Reducing the Pain of Shingles
Recent studies show the efforts made to raise awareness and increase vaccinations for the Varicella Roster Virus that causes Chickenpox and Shingles have been effective in reducing the number of incidents in Veterans. According to principal investigator and co-author of the landmark 2004 Shingles Prevention Study, Dr. John Toney, Director of Healthcare Epidemiology, Antimicrobial Stewardship, and Infectious Disease Clinical Research Programs at the James A. Haley Veterans' Hospital and Clinics in Tampa, Fla., and Professor of Medicine in the Division of Infectious Disease and International Medicine at the University of South Florida Morsani College of Medicine.
In the largest study ever to investigate the disease, more than 38,500 older adults were enrolled in the study, 1,200 Veterans and others at the Tampa VA Hospital alone, data that resulted introduced the first ever shingles vaccine approved in 2006 by the Federal Drug Administration for people older than 60.
Dr. Toney explained that antiviral medication shortens the timeframe of the rash, reduces pain during the illness’s active stage, and reduces the chance of getting complications of shingles, known as postherpetic neuralgia or PHN. "For most people, the rash comes and goes within two to four weeks", he said, “If you catch it early and are seen and treated within 72 hours of the rash first appearing, you’ll have the best outcome. Your doctor will likely put you on antiviral medication”.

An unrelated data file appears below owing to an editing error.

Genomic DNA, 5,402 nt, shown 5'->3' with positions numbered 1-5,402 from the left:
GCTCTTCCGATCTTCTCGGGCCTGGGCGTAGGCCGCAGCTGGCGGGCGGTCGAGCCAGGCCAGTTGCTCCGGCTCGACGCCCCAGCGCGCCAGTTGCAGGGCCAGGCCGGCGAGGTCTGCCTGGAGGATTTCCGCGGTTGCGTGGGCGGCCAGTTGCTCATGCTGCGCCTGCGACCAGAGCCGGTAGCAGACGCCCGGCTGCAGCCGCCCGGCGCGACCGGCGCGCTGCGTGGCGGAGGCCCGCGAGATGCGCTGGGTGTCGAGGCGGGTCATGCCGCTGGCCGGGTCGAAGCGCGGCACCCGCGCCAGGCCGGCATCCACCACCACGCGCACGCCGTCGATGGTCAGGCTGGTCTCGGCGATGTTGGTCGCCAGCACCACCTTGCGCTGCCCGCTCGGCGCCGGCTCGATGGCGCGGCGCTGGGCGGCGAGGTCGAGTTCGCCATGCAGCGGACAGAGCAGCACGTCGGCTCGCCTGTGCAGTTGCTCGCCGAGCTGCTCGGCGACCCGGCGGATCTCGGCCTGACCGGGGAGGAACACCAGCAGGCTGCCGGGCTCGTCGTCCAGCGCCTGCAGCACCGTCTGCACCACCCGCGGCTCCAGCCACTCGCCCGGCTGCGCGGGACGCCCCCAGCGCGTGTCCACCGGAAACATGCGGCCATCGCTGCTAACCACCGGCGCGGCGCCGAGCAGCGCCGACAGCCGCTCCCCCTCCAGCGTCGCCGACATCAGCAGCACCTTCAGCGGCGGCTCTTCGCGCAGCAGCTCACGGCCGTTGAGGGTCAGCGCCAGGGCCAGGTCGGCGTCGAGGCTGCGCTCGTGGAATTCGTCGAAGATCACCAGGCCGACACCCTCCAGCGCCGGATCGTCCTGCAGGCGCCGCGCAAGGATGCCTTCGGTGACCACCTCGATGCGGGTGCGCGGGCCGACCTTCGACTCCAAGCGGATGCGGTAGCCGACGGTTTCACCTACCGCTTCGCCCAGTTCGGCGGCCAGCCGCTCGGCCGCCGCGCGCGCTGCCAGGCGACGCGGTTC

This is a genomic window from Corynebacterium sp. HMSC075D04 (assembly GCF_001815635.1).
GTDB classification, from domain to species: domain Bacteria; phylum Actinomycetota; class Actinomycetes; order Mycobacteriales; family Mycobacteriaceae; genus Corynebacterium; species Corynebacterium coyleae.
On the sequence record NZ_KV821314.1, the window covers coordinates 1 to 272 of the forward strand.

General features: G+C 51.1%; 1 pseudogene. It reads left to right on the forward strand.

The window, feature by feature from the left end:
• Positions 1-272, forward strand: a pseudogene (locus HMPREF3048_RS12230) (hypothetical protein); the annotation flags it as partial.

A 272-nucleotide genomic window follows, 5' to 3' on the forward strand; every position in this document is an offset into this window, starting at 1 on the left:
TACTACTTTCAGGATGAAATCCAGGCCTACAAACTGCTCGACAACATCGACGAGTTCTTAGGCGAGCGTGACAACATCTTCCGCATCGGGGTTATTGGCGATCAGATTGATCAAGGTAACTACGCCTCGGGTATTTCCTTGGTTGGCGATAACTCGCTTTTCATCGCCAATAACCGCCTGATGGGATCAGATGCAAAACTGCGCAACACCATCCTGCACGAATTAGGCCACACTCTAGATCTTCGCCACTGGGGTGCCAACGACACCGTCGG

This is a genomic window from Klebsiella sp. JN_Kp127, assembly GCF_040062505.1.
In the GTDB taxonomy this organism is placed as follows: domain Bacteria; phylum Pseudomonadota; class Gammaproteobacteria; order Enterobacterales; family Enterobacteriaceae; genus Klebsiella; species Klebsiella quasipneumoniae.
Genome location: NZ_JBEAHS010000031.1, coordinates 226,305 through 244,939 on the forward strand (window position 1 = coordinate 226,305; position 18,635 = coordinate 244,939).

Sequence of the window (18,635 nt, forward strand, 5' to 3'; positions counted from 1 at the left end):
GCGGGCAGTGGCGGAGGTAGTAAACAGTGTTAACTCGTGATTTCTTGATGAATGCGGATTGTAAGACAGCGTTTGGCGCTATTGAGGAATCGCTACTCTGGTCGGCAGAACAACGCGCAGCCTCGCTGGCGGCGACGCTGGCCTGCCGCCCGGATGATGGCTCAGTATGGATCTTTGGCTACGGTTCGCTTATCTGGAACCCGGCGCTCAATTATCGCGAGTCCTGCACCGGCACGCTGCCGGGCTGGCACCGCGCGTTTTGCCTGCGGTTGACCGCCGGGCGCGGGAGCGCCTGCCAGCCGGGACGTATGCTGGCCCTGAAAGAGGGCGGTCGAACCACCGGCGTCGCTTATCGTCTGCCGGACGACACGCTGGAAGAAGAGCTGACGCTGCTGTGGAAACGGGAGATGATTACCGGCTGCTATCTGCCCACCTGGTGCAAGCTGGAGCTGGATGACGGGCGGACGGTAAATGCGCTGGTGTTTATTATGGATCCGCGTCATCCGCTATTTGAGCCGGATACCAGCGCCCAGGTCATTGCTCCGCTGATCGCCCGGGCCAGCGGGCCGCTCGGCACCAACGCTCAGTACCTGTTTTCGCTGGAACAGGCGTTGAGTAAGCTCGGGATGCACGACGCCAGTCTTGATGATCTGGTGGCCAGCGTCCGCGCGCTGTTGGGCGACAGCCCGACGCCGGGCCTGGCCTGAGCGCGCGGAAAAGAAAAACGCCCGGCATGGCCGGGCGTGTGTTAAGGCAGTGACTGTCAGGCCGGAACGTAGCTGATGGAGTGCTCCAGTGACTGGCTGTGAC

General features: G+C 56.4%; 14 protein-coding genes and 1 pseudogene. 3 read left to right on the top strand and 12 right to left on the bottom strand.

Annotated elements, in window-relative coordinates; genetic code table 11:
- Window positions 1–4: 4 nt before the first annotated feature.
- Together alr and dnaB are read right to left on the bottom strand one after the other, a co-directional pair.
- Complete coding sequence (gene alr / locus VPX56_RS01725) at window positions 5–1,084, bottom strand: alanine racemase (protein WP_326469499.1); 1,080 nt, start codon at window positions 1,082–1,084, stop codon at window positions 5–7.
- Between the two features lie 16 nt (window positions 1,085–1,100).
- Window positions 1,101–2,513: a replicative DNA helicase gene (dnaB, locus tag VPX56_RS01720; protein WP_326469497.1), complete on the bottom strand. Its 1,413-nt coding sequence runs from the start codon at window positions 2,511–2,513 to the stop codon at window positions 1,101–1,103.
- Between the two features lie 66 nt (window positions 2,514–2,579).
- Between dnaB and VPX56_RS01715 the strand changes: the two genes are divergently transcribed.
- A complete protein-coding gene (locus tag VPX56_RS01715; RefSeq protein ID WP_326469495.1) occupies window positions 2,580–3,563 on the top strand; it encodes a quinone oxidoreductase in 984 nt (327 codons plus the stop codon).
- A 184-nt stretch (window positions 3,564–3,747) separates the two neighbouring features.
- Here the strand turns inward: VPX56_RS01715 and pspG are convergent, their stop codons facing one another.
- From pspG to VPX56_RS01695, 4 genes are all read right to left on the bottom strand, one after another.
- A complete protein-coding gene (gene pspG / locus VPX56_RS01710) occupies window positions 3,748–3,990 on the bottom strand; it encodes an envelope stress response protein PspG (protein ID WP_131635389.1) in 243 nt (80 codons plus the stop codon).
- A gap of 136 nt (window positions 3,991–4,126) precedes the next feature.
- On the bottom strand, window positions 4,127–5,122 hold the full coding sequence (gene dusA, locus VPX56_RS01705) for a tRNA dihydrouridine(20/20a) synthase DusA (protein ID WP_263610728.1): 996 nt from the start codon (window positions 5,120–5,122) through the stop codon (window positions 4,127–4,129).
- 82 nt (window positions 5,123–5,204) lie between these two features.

Risk Factors include anyone who’s had chickenpox or been exposed to someone who has chickenpox. And the risk increases with age. About half of all shingles cases occur in people older than 60. Additional risk factors include having a disease or illness that weakens your immune system, like HIV/AIDs, Cancer, (especially Hodgkin disease or lymphoma), and patients currently taking medications that suppress their immune system, including steroids.
"The Real Danger is Postherpetic Neuralgia (PHN), the serious, persistent nerve condition that continues long after the shingles blisters have healed. It can last weeks, months, even years after the virus is no longer active." - Dr. John Toney
The rash and the pain of shingles aren’t the real problem, according to Dr. Toney, who said those will go away. The real danger he explained, is PHN, the serious, persistent nerve condition that continues long after the shingles blisters have healed. It can last weeks, months, even years after the virus is no longer active.
Complications can include vision loss, neurological problems, skin infections, permanent scarring and a debilitating type of pain that is beyond description.
Most people will have one episode of shingles, another 20 percent will get it again, and it’s rare to have it a third time, according to Dr. Toney. “But one in every five people who get shingles will get the most painful kind--and you have no way of knowing who will get it,” he said.
Patients should be advised to avoid scratching or touching the rash, keep it covered and wash their hands often to prevent infecting others. The virus that causes shingles can be spread from a person with shingles when blisters are present to another person who has never had chickenpox or chickenpox vaccine. After the rash has developed a crust like appearance in a person with shingles, the person is no longer contagious.
"If you’ve had chickenpox and are age 60 or older, get vaccinated", says Dr. Toney. He also cautioned that not everyone is a candidate for the shingles vaccine. “If you’re on medications that suppress your immune system, you should wait. And if you have HIV disease or other conditions that affect your immune system, you shouldn’t get it,” he said, "Discussion with your primary care provider is the best course of action".
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